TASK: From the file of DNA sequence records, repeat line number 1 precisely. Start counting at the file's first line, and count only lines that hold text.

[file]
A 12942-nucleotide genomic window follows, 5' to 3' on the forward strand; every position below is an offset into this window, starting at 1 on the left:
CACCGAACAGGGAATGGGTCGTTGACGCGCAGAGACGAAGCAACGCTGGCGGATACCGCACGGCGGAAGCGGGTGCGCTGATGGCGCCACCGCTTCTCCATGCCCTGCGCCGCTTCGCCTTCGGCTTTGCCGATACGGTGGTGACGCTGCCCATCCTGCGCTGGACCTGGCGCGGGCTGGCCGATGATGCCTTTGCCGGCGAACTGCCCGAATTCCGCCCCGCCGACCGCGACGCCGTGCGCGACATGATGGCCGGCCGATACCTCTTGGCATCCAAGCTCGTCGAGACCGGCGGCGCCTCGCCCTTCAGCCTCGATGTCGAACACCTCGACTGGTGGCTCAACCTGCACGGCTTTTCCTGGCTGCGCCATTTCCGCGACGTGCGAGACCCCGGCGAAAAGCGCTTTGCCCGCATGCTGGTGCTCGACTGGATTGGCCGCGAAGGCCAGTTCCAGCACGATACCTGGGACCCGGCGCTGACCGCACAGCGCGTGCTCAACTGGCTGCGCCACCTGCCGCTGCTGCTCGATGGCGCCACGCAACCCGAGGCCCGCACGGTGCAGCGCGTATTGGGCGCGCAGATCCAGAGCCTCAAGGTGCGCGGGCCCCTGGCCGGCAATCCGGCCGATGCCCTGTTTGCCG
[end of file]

A 12942-nucleotide genomic window follows, 5' to 3' on the forward strand; every position below is an offset into this window, starting at 1 on the left: